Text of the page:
The entrance door opens into a vestibule where the eye is immediately drawn to an elegant, dressed stone stairway and its wrought iron scrolls, bearing witness to the origins of the premises. The reception areas have French ceilings: kitchen, dining room, lounge and music room, with barrel or cross-ribbed vaults, some of which open on to the garden on the north-east side via a wonderful outside stone stairway or the pleasant terrace all on a level along the east facade, dominated by two dovecotes. Several fireplaces are in good working order. A cloakroom as well as two superb, independent bedrooms, with their bathroom. Further on, a laundry room with direct access outside backs on to a boiler room (new wood-pellet-fired Ökofen boiler).
Everything is perfectly renovated throughout: lime-rendered, rammed-clay as well as stone and pebble walls, solid oak and chestnut wood floors, terracotta floor tiles, oak wood indoor shutters as well as door and window frames, efficient insulation materials.
The main stairway leads up to the first floor. A large, 70 m² bedroom, with a French ceiling and a bathroom, takes up a third of this level. In the remaining space are two more large bedrooms, both with oak wood parquet flooring and its own bathroom. Opposite is a large library-lounge with Verdun floor tiles, a reading room and a small study which provides access to one of the dovecotes, the latter set under the roof.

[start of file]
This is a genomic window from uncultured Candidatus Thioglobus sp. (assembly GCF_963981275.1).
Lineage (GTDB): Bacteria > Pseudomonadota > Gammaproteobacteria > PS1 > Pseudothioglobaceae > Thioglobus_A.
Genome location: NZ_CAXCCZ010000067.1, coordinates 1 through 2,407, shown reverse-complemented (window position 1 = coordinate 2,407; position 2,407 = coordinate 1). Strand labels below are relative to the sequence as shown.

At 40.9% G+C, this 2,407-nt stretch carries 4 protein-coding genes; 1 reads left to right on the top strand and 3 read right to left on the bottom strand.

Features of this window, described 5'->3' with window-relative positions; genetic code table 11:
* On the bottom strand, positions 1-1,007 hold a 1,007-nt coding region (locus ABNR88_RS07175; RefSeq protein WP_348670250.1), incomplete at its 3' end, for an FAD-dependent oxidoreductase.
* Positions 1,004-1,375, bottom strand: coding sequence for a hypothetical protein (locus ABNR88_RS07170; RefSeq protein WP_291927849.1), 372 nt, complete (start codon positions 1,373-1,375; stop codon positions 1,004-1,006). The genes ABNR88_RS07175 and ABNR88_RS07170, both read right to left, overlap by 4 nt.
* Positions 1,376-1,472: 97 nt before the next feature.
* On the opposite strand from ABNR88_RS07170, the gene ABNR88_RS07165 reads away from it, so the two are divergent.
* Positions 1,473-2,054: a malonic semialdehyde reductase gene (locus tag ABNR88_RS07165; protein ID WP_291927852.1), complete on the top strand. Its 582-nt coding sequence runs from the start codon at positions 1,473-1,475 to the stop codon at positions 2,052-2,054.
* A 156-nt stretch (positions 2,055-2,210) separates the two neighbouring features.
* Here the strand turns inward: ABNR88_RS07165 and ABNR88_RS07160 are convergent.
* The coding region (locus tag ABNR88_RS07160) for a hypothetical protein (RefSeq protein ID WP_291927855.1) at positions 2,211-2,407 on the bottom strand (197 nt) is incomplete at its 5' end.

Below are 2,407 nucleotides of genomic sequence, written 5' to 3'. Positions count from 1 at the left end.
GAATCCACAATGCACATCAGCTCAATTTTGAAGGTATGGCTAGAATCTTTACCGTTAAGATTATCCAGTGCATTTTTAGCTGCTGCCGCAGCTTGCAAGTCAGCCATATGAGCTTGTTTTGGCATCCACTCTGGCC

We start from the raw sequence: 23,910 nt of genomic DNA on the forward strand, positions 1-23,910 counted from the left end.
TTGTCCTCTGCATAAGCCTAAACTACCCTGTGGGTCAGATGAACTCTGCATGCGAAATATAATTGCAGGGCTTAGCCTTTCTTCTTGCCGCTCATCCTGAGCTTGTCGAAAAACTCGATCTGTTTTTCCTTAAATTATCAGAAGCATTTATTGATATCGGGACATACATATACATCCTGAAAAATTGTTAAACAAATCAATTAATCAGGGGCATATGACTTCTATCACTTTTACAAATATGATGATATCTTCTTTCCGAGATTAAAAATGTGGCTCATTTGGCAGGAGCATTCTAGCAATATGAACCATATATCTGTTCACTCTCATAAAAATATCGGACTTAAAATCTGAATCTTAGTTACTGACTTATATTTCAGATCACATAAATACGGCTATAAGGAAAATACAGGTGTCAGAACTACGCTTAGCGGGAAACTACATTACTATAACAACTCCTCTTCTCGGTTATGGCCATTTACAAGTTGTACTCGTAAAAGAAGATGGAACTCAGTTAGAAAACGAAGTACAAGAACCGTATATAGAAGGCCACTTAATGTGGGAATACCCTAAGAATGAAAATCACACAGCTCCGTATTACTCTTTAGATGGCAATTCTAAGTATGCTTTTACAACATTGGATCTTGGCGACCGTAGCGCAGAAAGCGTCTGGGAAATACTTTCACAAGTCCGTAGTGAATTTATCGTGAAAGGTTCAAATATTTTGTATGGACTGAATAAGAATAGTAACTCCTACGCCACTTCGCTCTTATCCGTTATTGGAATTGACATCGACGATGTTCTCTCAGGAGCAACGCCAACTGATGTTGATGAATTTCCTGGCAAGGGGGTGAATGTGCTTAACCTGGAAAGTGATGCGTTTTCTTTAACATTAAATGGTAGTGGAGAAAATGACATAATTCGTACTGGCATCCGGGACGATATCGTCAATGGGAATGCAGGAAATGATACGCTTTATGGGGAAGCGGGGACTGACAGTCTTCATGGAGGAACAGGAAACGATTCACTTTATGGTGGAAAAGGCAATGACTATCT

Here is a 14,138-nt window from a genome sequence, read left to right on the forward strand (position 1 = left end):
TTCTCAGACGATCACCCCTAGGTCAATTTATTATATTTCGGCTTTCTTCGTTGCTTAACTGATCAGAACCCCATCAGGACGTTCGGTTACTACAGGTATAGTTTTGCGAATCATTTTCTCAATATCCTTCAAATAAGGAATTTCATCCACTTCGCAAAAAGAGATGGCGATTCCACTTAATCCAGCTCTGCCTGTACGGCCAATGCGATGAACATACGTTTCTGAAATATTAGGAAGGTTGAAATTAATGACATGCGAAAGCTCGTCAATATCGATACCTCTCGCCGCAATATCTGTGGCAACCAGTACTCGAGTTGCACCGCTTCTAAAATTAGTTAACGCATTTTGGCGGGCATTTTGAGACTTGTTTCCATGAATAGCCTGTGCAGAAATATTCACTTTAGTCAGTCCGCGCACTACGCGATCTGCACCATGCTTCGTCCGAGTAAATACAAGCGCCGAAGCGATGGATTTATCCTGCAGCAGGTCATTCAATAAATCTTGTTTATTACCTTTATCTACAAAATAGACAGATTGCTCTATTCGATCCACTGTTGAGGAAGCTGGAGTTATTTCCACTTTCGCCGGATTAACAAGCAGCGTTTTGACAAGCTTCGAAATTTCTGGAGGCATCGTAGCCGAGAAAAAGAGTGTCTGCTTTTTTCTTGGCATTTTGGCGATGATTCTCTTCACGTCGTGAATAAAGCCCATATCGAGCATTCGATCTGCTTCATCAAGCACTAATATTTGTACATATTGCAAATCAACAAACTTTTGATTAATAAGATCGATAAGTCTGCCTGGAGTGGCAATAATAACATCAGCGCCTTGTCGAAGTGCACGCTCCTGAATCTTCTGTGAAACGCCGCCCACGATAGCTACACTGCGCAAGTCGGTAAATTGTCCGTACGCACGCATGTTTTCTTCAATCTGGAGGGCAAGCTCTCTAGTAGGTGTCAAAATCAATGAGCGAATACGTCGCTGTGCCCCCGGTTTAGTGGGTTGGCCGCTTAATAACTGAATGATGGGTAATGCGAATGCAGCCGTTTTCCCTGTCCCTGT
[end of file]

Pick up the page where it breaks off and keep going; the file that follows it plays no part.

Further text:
Perfectly renovated and comfortable, this spacious floor laid out under the roof has a ridge more than 3.5 m high. Its well-structured rooms, featuring the solid roofing framework, could easily be converted into additional bedrooms. This level also provides access to the dovecote in the second tower, reinforced by its original horizontal roof framing. There is also a vast area in a good state of repair which could be converted if necessary.
Forming the top bar of the T-shaped building, therefore adjoining and standing at right angles to the residential section, the outbuildings span a ground surface area of approx. 120 m² on the north side and 135 m² on the south side, on two levels. They are currently used for barn and storage purposes.
One, overlooking the swimming pool, could be envisaged as a pool-house or even a summer kitchen.
Irreproachable rehabilitation works have been carried out on this edifice, bearing witness to a rich historic past. The premises are pleasant and have been greatly renovated in a style marked by authenticity and a liking for noble materials. The soberness of this renovation will therefore enable future residents to add their own personal decorative touches. This wonderful family and heritage estate, between Lyon and Geneva, is structurally very well designed, creating extremely interesting living spaces.
|Land registry surface area||4 ha 33 a 60 ca|
|Main building surface area||650 m2|
|Outbuilding surface area||400 m2|
|Number of bedrooms||7|
Florence Granier +33 1 42 84 80 85
NB: The above information is not only the result of our visit to the property; it is also based on information provided by the current owner. It is by no means comprehensive or strictly accurate especially where surface areas and construction dates are concerned. We cannot, therefore, be held liable for any misrepresentation.